San Francisco Preps for COVID-19 Surge; Mayor Calls Trump's Comments Racist and Divisive

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London Breed and city officials tour San Francisco's Emergency Operations Center, temporarily located in the Moscone Center.  (Mayor's Press Office)

San Francisco is expanding its staff and beefing up efforts to slow the spread of the new coronavirus, Mayor London Breed announced during a Thursday press conference.

City leaders expect a surge in COVID-19-related hospitalizations in the coming weeks. Health officials urged residents to forgo visits to urgent care and hospital emergency rooms, except for “life threatening emergencies.”

In preparation for the spike, San Francisco has hired 70 nurses and is hosting a job fair this weekend to hire more “on the spot,” said Grant Colfax, San Francisco’s health department director.

“We know that the virus is here in our community and yet we still must fight aggressively to interrupt it,” he said.

Breed also pushed back on President Donald Trump’s repeated references to the new coronavirus as "the Chinese virus.”


“The president continues to stand by his messaging around his labeling of the coronavirus and we want to make it clear that that is not something that is acceptable or tolerated here in San Francisco," the mayor said. “The longer we perpetuate this divisiveness, this racism, the words that continue to allow for the focus to be on that particular issue, the less we are able to deal with this together.”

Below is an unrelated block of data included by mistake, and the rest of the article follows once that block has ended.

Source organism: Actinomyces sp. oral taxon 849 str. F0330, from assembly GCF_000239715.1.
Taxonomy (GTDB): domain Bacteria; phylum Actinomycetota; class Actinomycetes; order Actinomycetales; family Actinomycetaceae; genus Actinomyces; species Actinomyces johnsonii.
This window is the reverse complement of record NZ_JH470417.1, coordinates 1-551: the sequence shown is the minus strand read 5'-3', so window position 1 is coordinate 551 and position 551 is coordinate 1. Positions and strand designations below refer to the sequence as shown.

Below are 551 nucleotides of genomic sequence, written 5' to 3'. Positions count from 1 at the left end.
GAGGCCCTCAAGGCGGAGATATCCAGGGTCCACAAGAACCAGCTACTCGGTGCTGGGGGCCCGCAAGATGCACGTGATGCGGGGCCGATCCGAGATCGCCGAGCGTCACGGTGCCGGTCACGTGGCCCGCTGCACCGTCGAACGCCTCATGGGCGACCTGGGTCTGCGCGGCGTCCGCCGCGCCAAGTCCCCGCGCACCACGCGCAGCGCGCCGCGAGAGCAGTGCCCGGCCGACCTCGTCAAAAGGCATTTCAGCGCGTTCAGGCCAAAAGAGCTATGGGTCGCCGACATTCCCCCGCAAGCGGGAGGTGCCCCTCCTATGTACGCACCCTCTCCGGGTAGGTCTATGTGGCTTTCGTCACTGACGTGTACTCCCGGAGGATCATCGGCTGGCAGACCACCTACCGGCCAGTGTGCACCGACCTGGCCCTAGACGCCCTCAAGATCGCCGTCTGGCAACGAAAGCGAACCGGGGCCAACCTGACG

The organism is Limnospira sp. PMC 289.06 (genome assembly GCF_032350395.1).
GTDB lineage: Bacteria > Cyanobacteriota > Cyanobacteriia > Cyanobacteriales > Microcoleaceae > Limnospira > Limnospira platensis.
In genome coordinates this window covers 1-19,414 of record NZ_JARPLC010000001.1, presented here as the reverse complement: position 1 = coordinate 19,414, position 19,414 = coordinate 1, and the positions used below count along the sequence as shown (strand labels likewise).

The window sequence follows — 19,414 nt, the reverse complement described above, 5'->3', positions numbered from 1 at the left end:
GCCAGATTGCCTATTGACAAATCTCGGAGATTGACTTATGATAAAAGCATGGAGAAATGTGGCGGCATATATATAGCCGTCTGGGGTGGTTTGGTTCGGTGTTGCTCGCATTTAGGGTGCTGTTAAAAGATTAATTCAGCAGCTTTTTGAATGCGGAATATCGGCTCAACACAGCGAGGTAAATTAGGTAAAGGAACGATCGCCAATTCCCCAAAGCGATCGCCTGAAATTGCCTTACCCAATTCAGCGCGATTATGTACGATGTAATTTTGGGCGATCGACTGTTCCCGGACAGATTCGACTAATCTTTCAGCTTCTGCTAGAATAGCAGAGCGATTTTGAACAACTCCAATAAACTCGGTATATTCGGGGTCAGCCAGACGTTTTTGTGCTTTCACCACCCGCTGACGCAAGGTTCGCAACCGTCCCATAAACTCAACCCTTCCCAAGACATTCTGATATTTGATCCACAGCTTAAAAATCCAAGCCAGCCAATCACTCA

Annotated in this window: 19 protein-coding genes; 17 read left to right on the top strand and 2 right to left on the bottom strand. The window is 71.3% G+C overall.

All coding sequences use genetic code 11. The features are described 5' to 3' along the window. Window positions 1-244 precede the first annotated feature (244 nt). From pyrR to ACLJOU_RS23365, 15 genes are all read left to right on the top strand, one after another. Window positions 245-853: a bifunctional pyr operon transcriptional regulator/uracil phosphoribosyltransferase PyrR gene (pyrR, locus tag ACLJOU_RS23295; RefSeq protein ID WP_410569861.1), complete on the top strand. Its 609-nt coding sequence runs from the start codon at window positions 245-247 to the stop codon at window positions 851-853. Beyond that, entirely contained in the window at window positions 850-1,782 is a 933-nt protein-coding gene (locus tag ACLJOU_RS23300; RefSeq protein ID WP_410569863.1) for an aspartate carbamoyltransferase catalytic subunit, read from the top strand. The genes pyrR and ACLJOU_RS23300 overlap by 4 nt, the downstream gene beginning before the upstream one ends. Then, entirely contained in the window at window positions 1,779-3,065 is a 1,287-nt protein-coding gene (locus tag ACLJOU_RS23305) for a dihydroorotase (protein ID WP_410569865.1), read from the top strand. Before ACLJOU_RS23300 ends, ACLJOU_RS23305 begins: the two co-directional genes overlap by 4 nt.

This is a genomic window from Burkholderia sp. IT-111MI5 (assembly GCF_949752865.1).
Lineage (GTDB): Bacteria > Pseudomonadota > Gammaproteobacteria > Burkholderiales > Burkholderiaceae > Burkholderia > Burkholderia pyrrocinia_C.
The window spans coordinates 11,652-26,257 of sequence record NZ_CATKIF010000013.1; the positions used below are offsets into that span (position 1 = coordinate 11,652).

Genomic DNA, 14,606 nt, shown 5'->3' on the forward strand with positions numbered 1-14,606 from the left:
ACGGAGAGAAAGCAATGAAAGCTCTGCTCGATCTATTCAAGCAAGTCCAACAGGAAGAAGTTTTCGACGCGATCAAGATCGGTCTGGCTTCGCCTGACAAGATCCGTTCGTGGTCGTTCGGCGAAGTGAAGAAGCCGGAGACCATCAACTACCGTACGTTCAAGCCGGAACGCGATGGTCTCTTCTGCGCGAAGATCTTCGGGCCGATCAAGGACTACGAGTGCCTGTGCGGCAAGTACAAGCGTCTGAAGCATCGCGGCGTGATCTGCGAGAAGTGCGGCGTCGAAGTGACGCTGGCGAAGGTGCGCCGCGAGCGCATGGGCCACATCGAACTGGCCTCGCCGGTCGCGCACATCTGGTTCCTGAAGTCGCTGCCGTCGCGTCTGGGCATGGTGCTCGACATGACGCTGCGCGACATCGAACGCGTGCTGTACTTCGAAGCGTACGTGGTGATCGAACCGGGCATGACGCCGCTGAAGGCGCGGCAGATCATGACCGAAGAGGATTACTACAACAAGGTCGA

In apparent defiance of critics, Trump opened his Thursday task force briefing, declaring that, "We continue our relentless efforts to defeat the Chinese virus."

I really thought that we were already past the xenophobia that has existed since the beginning of learning about the coronavirus and its origin,” Breed continued. “It is very unfortunate that this continues to be an issue and it is offensive -- not only to our Chinese community here in San Francisco; it’s offensive to our city as a whole, where we pride ourselves on our diversity.”

San Francisco is moving its Emergency Operations Center from the location on Turk Street to the city's downtown convention complex, Moscone Center. Breed said the move will help San Francisco meet “a significant challenge to our city.”

The convention center has more space and will allow staff to remain six feet apart from one other, per the city’s orders to practice “social distancing.”

San Francisco now has 70 confirmed cases of COVID-19, according to Breed. The mayor reiterated that San Franciscans must follow the city’s mandate to stay home except for essential outings and exercise.

“We want people to shelter in place and stay at home,” she said. “In every single instance. We are only on Day 3 and this is an evolving situation.”